The liveliest discussion at table No. 3 on Tuesday involved a St. Petersburg Times story about three teens who died last week when a stolen car slammed into a tree.
Some of the dozen people seated around the table thought a picture published Sunday of one of the mothers grieving at a memorial service was insensitive and intrusive.
"I think the media could have been more responsible and respectful of (Peggy Burge, mother of Rashad Golden, 14)," Jennie Long of St. Petersburg told the others at the table at the University of South Florida's Campus Activities Center.
Long and others said negative news is too often highlighted when it concerns predominantly minority communities, but not when it involves mostly white areas.
"I'm tired of seeing grieving mothers (in newspapers) every time I look up," said Sharon Russ, also of St. Petersburg.
Long and Russ were among roughly 120 people who participated in Ethnicity and Race in a Changing America, a national forum examining coverage of race, ethnicity and social issues in the media.
The League of Women Voters of the St. Petersburg Area, the National Conference for Community and Justice and the Journalism and Media Studies Department at USF sponsored the free local forum, attended by at least 20 Tampa Bay area television, radio and print journalists.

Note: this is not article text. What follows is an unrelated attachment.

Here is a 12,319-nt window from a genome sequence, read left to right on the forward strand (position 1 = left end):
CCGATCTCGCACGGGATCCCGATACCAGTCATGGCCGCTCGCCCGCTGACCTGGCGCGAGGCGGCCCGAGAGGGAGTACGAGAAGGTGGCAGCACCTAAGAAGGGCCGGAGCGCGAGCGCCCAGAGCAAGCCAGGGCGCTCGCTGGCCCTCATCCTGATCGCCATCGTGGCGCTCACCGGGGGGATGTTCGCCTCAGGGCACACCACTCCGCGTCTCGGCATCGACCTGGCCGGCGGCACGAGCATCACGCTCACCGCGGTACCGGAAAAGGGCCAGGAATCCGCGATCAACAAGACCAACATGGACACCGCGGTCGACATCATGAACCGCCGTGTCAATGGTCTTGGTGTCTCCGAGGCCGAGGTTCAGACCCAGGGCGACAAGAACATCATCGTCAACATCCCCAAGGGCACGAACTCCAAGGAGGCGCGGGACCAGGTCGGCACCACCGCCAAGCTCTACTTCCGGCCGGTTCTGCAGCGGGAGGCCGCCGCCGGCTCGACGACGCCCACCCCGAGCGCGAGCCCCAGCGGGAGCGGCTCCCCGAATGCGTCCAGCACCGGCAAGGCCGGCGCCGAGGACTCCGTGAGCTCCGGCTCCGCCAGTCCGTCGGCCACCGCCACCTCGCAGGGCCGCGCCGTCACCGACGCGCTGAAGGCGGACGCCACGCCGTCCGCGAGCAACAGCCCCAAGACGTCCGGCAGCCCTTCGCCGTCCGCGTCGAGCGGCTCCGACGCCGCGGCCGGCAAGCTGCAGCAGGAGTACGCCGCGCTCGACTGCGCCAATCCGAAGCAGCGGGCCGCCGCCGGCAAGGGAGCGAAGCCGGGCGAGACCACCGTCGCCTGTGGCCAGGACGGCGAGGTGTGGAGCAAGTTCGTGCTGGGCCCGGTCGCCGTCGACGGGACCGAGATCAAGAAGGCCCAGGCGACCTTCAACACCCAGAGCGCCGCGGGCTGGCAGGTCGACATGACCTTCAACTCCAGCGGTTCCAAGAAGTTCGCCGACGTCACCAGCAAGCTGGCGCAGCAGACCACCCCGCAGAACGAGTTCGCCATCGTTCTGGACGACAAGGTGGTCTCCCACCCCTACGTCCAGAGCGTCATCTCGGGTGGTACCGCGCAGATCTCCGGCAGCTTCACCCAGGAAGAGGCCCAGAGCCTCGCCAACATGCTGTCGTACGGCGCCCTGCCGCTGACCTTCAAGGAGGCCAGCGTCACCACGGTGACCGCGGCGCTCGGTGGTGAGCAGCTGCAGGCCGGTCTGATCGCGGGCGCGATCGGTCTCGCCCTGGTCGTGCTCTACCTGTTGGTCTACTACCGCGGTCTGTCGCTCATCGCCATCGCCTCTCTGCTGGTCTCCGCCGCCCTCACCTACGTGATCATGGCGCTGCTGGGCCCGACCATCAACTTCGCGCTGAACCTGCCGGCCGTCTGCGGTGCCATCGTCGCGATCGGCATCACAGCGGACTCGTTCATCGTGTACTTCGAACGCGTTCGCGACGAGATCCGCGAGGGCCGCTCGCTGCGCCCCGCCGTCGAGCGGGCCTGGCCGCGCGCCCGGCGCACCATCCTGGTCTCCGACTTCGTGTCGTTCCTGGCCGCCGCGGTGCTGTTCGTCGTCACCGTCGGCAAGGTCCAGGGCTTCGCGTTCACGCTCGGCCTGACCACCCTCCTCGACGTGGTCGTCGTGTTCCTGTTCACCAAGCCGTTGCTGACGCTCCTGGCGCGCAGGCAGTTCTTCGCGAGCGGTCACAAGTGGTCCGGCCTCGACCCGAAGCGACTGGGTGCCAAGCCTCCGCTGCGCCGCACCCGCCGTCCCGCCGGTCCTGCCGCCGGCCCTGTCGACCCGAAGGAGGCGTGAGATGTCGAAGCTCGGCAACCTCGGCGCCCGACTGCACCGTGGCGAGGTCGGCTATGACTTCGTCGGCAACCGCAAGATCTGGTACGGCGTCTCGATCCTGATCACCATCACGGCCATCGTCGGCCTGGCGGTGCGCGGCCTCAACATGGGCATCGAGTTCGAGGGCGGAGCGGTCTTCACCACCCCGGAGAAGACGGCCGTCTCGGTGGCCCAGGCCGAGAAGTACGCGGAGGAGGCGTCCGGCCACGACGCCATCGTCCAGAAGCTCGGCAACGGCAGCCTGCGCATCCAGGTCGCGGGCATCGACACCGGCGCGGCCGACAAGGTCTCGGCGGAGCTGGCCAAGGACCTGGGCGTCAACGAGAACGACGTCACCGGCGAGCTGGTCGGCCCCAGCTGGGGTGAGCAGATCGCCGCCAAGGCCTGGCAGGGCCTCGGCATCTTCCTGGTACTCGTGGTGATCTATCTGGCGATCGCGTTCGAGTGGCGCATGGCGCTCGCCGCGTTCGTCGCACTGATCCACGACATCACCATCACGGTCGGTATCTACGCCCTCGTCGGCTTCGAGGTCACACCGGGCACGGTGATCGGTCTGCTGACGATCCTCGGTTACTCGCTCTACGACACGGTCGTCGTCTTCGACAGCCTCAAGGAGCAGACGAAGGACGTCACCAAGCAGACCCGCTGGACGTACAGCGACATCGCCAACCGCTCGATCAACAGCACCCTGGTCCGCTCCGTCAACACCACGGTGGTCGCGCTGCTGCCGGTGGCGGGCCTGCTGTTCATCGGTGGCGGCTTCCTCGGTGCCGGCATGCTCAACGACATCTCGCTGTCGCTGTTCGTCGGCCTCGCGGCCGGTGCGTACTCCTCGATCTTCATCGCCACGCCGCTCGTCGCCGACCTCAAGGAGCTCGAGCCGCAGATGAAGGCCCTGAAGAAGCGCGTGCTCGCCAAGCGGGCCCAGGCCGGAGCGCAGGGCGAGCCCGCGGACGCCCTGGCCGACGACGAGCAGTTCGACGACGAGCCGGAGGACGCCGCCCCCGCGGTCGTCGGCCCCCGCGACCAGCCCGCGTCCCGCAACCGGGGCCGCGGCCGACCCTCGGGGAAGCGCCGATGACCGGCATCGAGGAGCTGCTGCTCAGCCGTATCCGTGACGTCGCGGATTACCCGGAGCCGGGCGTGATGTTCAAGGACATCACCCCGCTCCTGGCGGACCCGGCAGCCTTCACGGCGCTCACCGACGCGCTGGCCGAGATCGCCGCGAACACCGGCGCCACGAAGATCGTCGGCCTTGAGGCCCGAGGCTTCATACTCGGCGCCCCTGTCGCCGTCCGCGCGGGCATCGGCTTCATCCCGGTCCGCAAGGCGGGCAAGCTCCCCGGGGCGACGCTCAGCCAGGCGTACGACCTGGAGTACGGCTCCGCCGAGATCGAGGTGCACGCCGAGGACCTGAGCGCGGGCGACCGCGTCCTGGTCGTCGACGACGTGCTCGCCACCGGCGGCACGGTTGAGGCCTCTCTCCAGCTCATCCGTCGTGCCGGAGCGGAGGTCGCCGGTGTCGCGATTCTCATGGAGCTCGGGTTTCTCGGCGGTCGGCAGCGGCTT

The objective is to improve relations and understanding between journalists and the communities they cover.
"The one important thing that can happen tonight is that we're honest," St. Petersburg Times editorial board member and columnist Bill Maxwell told the crowd at the beginning of the forum. "If we're not honest, then it's a waste of time. Don't hold back."
After watching a video that included a small North Carolina town's response to a growing Latino population, participants broke up into smaller groups.
Among the questions: What effect do deadlines have on reporters' ability to gather information thoroughly? Why don't media outlets do more positive stories as well as stories on issues underlying breaking news? Why aren't white and minority communities covered equally? What effect does corporate ownership have on news coverage.
"I'm always afraid that we're not getting the whole story," said Jude Bagatti, who moved to Gulfport from Coconut Grove five months ago.
Following the discussion, Joseph Graves Jr., an evolutionary biologist at Embry-Riddle Aeronautical University in Daytona Beach, said: "We have a vision of race that was built in our minds in American society. I want to emphasize that _ it was built into our minds. Children do not see race. That is proof" that race is a social construct.
The forum's facilitator, Keith Woods of the Poynter Institute for Media Studies, encouraged participants to spend more time asking questions than making statements, and more time understanding others than demanding to be understood.
"We'll never finish this conversation," Woods said. "This is going to go on for quite awhile."
Abul K Ali, left, leads a discussion group along with John Melartin and Rasool Bashir after hearing from St. Petersburg Times columnist Bill Maxwell at a forum on race and ethnicity. The event, held at the University of South Florida, was sponsored in part by the League of Women Voters.